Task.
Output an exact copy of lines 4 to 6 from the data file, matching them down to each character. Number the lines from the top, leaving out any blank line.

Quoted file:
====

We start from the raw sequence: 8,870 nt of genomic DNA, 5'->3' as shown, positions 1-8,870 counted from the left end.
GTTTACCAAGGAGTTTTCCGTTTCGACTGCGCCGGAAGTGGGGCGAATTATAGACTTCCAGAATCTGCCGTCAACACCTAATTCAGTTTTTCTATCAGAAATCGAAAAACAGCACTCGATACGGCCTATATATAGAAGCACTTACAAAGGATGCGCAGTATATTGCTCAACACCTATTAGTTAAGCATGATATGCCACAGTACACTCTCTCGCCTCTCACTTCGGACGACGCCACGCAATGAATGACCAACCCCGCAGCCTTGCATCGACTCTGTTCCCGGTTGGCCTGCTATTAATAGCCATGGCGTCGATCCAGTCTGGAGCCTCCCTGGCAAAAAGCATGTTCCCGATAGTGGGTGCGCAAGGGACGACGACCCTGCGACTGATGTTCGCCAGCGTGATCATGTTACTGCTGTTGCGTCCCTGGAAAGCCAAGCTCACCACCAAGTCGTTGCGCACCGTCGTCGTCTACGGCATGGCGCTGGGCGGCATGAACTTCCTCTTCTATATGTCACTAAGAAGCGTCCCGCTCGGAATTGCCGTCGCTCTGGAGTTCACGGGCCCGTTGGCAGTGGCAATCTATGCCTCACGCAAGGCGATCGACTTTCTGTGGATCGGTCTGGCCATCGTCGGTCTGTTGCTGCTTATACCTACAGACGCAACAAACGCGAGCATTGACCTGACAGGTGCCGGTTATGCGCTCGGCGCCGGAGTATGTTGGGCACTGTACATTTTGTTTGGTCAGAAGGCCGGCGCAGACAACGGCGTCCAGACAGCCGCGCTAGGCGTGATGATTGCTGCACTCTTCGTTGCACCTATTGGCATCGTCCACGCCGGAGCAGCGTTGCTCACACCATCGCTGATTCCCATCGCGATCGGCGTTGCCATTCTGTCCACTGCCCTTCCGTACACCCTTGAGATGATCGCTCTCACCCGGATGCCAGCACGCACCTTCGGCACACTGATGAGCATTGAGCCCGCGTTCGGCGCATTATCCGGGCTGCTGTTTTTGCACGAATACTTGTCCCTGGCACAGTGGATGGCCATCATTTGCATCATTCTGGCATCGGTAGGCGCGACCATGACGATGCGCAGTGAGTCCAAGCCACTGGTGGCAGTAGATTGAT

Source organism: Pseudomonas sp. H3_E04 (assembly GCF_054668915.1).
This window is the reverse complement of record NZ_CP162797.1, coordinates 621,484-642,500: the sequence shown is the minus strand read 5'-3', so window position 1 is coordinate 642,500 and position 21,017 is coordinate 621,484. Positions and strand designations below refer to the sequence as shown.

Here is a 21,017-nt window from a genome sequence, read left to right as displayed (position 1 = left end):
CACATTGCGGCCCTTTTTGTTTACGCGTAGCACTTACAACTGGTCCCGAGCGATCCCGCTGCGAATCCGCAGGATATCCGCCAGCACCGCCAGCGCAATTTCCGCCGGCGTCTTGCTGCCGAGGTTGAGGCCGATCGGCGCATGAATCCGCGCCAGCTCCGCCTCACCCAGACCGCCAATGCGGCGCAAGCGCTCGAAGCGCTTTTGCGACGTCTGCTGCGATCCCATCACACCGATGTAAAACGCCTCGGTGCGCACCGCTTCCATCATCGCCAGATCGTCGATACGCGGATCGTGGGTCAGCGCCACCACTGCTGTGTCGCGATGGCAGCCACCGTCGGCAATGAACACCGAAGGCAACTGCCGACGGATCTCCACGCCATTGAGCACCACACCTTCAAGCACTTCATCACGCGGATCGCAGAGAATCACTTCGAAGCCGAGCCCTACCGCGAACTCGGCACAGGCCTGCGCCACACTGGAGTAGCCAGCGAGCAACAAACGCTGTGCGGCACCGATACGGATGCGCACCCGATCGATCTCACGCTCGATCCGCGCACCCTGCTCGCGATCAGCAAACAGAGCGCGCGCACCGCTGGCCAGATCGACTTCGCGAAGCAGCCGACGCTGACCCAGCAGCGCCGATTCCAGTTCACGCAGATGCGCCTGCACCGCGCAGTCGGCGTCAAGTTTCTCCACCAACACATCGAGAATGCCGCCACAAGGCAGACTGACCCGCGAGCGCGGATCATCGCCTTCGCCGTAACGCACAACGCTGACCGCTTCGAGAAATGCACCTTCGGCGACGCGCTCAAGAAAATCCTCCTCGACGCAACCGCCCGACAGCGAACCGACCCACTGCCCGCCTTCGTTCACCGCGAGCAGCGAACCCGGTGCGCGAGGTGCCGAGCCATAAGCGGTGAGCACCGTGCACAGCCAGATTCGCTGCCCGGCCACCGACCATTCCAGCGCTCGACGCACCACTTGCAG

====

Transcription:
This window is the reverse complement of record NZ_CP162797.1, coordinates 621,484-642,500: the sequence shown is the minus strand read 5'-3', so window position 1 is coordinate 642,500 and position 21,017 is coordinate 621,484. Positions and strand designations below refer to the sequence as shown.

Here is a 21,017-nt window from a genome sequence, read left to right as displayed (position 1 = left end):
CACATTGCGGCCCTTTTTGTTTACGCGTAGCACTTACAACTGGTCCCGAGCGATCCCGCTGCGAATCCGCAGGATATCCGCCAGCACCGCCAGCGCAATTTCCGCCGGCGTCTTGCTGCCGAGGTTGAGGCCGATCGGCGCATGAATCCGCGCCAGCTCCGCCTCACCCAGACCGCCAATGCGGCGCAAGCGCTCGAAGCGCTTTTGCGACGTCTGCTGCGATCCCATCACACCGATGTAAAACGCCTCGGTGCGCACCGCTTCCATCATCGCCAGATCGTCGATACGCGGATCGTGGGTCAGCGCCACCACTGCTGTGTCGCGATGGCAGCCACCGTCGGCAATGAACACCGAAGGCAACTGCCGACGGATCTCCACGCCATTGAGCACCACACCTTCAAGCACTTCATCACGCGGATCGCAGAGAATCACTTCGAAGCCGAGCCCTACCGCGAACTCGGCACAGGCCTGCGCCACACTGGAGTAGCCAGCGAGCAACAAACGCTGTGCGGCACCGATACGGATGCGCACCCGATCGATCTCACGCTCGATCCGCGCACCCTGCTCGCGATCAGCAAACAGAGCGCGCGCACCGCTGGCCAGATCGACTTCGCGAAGCAGCCGACGCTGACCCAGCAGCGCCGATTCCAGTTCACGCAGATGCGCCTGCACCGCGCAGTCGGCGTCAAGTTTCTCCACCAACACATCGAGAATGCCGCCACAAGGCAGACTGACCCGCGAGCGCGGATCATCGCCTTCGCCGTAACGCACAACGCTGACCGCTTCGAGAAATGCACCTTCGGCGACGCGCTCAAGAAAATCCTCCTCGACGCAACCGCCCGACAGCGAACCGACCCACTGCCCGCCTTCGTTCACCGCGAGCAGCGAACCCGGTGCGCGAGGTGCCGAGCCATAAGCGGTGAGCACCGTGCACAGCCAGATTCGCTGCCCGGCCACCGACCATTCCAGCGCTCGACGCACCACTTGCAG